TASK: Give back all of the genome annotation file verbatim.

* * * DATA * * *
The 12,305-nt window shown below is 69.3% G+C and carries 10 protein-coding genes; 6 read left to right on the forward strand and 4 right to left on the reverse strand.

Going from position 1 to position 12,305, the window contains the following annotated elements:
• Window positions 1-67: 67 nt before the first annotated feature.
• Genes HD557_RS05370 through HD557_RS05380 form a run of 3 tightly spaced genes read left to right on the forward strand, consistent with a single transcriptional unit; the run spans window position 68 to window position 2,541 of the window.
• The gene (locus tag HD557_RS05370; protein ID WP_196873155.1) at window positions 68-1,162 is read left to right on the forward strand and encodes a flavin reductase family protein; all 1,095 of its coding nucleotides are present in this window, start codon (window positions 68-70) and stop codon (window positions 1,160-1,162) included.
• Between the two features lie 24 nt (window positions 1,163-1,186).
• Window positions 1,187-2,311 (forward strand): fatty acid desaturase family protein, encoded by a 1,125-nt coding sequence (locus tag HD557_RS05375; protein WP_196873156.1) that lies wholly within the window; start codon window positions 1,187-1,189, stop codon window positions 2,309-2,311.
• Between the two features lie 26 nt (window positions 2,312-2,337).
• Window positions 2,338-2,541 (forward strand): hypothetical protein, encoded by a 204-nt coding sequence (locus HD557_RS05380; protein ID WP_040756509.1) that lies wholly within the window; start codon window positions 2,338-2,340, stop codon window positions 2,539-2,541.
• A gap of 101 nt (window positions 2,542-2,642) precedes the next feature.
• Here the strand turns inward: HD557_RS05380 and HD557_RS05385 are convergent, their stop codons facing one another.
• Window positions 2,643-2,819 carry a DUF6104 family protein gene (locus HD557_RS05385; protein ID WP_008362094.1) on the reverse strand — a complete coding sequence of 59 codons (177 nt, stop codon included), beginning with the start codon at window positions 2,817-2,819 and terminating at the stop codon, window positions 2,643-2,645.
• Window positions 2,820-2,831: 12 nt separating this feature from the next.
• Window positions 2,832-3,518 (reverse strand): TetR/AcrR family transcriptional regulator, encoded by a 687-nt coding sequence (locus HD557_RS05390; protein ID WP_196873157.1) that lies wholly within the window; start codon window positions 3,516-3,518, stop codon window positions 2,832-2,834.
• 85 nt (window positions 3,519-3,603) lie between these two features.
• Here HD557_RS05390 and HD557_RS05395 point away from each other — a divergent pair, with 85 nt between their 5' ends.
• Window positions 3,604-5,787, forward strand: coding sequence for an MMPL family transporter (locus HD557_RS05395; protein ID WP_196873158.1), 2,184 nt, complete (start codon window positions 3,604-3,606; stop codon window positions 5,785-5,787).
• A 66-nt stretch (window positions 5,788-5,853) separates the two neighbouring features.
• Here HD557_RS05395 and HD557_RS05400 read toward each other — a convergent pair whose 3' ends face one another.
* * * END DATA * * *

The 12,305-nt window shown below is 69.3% G+C and carries 10 protein-coding genes; 6 read left to right on the forward strand and 4 right to left on the reverse strand.

Going from position 1 to position 12,305, the window contains the following annotated elements:
• Window positions 1-67: 67 nt before the first annotated feature.
• Genes HD557_RS05370 through HD557_RS05380 form a run of 3 tightly spaced genes read left to right on the forward strand, consistent with a single transcriptional unit; the run spans window position 68 to window position 2,541 of the window.
• The gene (locus tag HD557_RS05370; protein ID WP_196873155.1) at window positions 68-1,162 is read left to right on the forward strand and encodes a flavin reductase family protein; all 1,095 of its coding nucleotides are present in this window, start codon (window positions 68-70) and stop codon (window positions 1,160-1,162) included.
• Between the two features lie 24 nt (window positions 1,163-1,186).
• Window positions 1,187-2,311 (forward strand): fatty acid desaturase family protein, encoded by a 1,125-nt coding sequence (locus tag HD557_RS05375; protein WP_196873156.1) that lies wholly within the window; start codon window positions 1,187-1,189, stop codon window positions 2,309-2,311.
• Between the two features lie 26 nt (window positions 2,312-2,337).
• Window positions 2,338-2,541 (forward strand): hypothetical protein, encoded by a 204-nt coding sequence (locus HD557_RS05380; protein ID WP_040756509.1) that lies wholly within the window; start codon window positions 2,338-2,340, stop codon window positions 2,539-2,541.
• A gap of 101 nt (window positions 2,542-2,642) precedes the next feature.
• Here the strand turns inward: HD557_RS05380 and HD557_RS05385 are convergent, their stop codons facing one another.
• Window positions 2,643-2,819 carry a DUF6104 family protein gene (locus HD557_RS05385; protein ID WP_008362094.1) on the reverse strand — a complete coding sequence of 59 codons (177 nt, stop codon included), beginning with the start codon at window positions 2,817-2,819 and terminating at the stop codon, window positions 2,643-2,645.
• Window positions 2,820-2,831: 12 nt separating this feature from the next.
• Window positions 2,832-3,518 (reverse strand): TetR/AcrR family transcriptional regulator, encoded by a 687-nt coding sequence (locus HD557_RS05390; protein ID WP_196873157.1) that lies wholly within the window; start codon window positions 3,516-3,518, stop codon window positions 2,832-2,834.
• 85 nt (window positions 3,519-3,603) lie between these two features.
• Here HD557_RS05390 and HD557_RS05395 point away from each other — a divergent pair, with 85 nt between their 5' ends.
• Window positions 3,604-5,787, forward strand: coding sequence for an MMPL family transporter (locus HD557_RS05395; protein ID WP_196873158.1), 2,184 nt, complete (start codon window positions 3,604-3,606; stop codon window positions 5,785-5,787).
• A 66-nt stretch (window positions 5,788-5,853) separates the two neighbouring features.
• Here HD557_RS05395 and HD557_RS05400 read toward each other — a convergent pair whose 3' ends face one another.